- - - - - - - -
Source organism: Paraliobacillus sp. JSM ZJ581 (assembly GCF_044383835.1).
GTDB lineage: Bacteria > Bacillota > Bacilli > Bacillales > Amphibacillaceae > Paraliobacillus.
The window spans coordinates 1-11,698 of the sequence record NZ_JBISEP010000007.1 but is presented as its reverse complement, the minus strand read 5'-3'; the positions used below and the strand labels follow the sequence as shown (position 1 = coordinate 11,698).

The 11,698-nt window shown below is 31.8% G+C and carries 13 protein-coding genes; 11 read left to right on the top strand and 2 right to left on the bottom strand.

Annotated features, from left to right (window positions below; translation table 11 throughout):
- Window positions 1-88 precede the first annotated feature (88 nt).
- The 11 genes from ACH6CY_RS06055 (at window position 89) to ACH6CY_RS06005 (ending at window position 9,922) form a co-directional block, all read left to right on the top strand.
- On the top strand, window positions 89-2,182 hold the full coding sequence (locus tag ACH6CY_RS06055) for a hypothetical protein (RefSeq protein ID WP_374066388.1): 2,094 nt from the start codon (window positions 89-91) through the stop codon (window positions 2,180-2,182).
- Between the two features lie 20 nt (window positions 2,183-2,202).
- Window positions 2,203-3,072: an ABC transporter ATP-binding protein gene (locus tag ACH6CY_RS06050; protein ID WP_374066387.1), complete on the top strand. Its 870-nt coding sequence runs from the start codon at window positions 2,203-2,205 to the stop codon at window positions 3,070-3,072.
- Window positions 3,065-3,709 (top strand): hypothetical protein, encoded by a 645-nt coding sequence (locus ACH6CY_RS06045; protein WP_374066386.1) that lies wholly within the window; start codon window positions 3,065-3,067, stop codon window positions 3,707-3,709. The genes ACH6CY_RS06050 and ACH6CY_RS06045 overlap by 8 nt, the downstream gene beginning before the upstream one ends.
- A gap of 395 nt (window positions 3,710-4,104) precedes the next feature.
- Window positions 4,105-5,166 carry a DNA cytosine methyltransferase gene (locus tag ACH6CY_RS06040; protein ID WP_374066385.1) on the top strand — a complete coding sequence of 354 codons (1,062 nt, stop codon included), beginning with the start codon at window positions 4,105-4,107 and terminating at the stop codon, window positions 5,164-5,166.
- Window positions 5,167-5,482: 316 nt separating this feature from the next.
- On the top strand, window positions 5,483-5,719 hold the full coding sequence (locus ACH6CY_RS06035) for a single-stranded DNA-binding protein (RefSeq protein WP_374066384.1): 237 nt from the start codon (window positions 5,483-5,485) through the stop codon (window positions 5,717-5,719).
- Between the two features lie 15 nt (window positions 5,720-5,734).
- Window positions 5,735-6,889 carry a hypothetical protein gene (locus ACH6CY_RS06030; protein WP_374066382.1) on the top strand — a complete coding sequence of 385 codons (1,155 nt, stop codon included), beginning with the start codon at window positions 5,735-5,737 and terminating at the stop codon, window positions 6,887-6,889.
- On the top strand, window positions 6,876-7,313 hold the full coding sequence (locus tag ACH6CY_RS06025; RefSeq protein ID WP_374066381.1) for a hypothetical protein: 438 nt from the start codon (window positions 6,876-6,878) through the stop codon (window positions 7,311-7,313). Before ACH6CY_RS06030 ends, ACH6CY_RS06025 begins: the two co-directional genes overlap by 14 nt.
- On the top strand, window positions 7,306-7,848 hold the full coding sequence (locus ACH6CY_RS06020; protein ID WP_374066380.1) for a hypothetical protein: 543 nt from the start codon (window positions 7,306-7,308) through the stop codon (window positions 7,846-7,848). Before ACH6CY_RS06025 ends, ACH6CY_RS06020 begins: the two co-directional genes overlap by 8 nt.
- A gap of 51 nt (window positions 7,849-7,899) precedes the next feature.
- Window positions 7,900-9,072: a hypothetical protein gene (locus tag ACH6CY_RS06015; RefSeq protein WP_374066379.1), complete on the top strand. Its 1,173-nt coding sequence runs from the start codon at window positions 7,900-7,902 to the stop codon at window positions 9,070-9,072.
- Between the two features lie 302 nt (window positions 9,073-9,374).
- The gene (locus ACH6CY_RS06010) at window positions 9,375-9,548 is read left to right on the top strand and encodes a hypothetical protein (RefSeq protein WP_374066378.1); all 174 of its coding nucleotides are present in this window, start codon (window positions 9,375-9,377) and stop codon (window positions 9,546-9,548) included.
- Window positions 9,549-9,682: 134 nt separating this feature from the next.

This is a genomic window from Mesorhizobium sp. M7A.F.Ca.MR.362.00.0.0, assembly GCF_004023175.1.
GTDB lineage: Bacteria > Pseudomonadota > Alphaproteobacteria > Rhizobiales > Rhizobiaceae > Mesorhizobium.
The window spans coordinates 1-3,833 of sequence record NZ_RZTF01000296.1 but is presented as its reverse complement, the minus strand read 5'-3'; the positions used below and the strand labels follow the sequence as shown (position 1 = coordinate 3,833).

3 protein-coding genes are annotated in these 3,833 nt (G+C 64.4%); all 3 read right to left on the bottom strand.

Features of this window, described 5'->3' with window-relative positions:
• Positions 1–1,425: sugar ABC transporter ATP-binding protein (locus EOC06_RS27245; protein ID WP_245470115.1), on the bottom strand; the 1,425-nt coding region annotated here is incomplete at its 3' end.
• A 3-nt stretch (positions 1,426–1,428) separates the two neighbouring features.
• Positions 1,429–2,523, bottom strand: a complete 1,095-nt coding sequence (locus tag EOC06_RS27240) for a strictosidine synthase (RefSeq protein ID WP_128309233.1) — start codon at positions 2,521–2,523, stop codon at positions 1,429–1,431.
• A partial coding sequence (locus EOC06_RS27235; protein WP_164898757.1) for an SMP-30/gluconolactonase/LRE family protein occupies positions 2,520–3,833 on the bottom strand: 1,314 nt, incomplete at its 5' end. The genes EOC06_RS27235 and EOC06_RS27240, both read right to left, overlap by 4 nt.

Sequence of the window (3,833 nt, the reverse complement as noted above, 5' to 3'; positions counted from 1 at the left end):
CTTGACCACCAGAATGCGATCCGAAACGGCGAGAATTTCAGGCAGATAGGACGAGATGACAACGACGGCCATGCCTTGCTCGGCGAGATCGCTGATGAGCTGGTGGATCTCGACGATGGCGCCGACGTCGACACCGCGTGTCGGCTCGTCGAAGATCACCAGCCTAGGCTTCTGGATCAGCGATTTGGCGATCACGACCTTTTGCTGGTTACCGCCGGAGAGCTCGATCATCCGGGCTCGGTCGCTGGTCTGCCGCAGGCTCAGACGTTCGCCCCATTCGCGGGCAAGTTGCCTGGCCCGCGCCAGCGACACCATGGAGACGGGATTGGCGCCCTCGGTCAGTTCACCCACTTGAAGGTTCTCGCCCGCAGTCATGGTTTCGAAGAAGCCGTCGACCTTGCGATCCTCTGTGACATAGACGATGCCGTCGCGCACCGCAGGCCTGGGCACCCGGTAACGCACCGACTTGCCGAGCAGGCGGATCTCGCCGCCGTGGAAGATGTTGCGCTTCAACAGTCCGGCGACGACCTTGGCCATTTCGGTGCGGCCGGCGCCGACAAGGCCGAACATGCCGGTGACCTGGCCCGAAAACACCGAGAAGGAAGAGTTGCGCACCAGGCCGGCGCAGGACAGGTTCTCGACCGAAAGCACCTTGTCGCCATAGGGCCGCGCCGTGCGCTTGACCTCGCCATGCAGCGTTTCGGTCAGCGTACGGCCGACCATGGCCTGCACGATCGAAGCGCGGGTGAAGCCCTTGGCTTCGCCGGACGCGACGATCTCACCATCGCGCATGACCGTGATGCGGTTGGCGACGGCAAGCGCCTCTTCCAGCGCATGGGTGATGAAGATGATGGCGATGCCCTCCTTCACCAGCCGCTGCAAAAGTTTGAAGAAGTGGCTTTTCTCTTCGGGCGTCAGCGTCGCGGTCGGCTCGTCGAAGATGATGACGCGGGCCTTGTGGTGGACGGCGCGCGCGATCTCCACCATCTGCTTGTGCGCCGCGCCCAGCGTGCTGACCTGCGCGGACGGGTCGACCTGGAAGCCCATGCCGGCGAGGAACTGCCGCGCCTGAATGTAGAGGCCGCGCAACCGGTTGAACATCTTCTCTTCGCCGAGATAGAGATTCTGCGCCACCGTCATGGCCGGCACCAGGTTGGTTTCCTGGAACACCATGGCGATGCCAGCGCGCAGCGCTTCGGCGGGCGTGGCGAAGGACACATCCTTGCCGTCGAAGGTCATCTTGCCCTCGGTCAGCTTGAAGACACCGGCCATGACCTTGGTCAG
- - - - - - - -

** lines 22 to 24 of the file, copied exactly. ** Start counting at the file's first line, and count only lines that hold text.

- Between the two features lie 302 nt (window positions 9,073-9,374).
- The gene (locus ACH6CY_RS06010) at window positions 9,375-9,548 is read left to right on the top strand and encodes a hypothetical protein (RefSeq protein WP_374066378.1); all 174 of its coding nucleotides are present in this window, start codon (window positions 9,375-9,377) and stop codon (window positions 9,546-9,548) included.
- Window positions 9,549-9,682: 134 nt separating this feature from the next.